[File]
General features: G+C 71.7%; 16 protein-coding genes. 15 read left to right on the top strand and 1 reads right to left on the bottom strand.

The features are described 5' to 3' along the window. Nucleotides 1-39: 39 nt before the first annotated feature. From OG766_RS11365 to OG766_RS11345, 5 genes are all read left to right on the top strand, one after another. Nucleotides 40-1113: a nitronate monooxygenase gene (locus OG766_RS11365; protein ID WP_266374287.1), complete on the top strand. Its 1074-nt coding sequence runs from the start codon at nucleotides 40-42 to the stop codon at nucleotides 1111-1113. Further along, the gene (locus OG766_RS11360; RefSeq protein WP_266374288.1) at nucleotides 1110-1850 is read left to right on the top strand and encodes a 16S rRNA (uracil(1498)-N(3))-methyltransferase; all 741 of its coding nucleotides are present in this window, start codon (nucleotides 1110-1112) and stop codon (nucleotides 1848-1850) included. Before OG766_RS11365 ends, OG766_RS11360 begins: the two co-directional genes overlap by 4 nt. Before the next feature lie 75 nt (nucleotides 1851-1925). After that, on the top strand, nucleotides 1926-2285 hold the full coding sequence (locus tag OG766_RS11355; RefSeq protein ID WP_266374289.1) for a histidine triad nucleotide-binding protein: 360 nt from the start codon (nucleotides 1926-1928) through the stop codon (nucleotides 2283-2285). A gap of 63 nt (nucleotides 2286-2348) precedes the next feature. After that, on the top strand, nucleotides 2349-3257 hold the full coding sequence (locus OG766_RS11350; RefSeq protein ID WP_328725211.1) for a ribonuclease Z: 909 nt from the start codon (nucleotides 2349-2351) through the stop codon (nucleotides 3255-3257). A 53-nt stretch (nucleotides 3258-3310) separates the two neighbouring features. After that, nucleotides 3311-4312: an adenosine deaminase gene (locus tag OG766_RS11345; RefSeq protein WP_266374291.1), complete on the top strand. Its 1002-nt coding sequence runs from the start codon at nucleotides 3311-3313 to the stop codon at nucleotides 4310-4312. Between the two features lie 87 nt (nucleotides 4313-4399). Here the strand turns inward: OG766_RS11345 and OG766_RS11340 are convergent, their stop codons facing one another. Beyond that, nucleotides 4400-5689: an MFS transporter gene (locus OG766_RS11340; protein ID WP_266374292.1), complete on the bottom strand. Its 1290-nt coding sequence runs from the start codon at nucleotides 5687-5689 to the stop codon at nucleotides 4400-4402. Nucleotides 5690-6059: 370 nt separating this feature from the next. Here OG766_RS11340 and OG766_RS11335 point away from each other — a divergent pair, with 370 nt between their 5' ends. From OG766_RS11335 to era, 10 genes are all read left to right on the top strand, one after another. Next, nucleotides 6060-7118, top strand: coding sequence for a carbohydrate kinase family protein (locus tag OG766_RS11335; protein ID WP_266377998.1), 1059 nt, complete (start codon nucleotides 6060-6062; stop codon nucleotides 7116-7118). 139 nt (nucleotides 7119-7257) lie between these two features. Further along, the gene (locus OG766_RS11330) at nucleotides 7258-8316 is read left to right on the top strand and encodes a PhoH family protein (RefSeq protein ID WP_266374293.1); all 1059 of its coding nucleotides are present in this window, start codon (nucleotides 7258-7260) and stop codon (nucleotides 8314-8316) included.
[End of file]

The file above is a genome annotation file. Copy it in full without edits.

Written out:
General features: G+C 71.7%; 16 protein-coding genes. 15 read left to right on the top strand and 1 reads right to left on the bottom strand.

The features are described 5' to 3' along the window. Nucleotides 1-39: 39 nt before the first annotated feature. From OG766_RS11365 to OG766_RS11345, 5 genes are all read left to right on the top strand, one after another. Nucleotides 40-1113: a nitronate monooxygenase gene (locus OG766_RS11365; protein ID WP_266374287.1), complete on the top strand. Its 1074-nt coding sequence runs from the start codon at nucleotides 40-42 to the stop codon at nucleotides 1111-1113. Further along, the gene (locus OG766_RS11360; RefSeq protein WP_266374288.1) at nucleotides 1110-1850 is read left to right on the top strand and encodes a 16S rRNA (uracil(1498)-N(3))-methyltransferase; all 741 of its coding nucleotides are present in this window, start codon (nucleotides 1110-1112) and stop codon (nucleotides 1848-1850) included. Before OG766_RS11365 ends, OG766_RS11360 begins: the two co-directional genes overlap by 4 nt. Before the next feature lie 75 nt (nucleotides 1851-1925). After that, on the top strand, nucleotides 1926-2285 hold the full coding sequence (locus tag OG766_RS11355; RefSeq protein ID WP_266374289.1) for a histidine triad nucleotide-binding protein: 360 nt from the start codon (nucleotides 1926-1928) through the stop codon (nucleotides 2283-2285). A gap of 63 nt (nucleotides 2286-2348) precedes the next feature. After that, on the top strand, nucleotides 2349-3257 hold the full coding sequence (locus OG766_RS11350; RefSeq protein ID WP_328725211.1) for a ribonuclease Z: 909 nt from the start codon (nucleotides 2349-2351) through the stop codon (nucleotides 3255-3257). A 53-nt stretch (nucleotides 3258-3310) separates the two neighbouring features. After that, nucleotides 3311-4312: an adenosine deaminase gene (locus tag OG766_RS11345; RefSeq protein WP_266374291.1), complete on the top strand. Its 1002-nt coding sequence runs from the start codon at nucleotides 3311-3313 to the stop codon at nucleotides 4310-4312. Between the two features lie 87 nt (nucleotides 4313-4399). Here the strand turns inward: OG766_RS11345 and OG766_RS11340 are convergent, their stop codons facing one another. Beyond that, nucleotides 4400-5689: an MFS transporter gene (locus OG766_RS11340; protein ID WP_266374292.1), complete on the bottom strand. Its 1290-nt coding sequence runs from the start codon at nucleotides 5687-5689 to the stop codon at nucleotides 4400-4402. Nucleotides 5690-6059: 370 nt separating this feature from the next. Here OG766_RS11340 and OG766_RS11335 point away from each other — a divergent pair, with 370 nt between their 5' ends. From OG766_RS11335 to era, 10 genes are all read left to right on the top strand, one after another. Next, nucleotides 6060-7118, top strand: coding sequence for a carbohydrate kinase family protein (locus tag OG766_RS11335; protein ID WP_266377998.1), 1059 nt, complete (start codon nucleotides 6060-6062; stop codon nucleotides 7116-7118). 139 nt (nucleotides 7119-7257) lie between these two features. Further along, the gene (locus OG766_RS11330) at nucleotides 7258-8316 is read left to right on the top strand and encodes a PhoH family protein (RefSeq protein ID WP_266374293.1); all 1059 of its coding nucleotides are present in this window, start codon (nucleotides 7258-7260) and stop codon (nucleotides 8314-8316) included.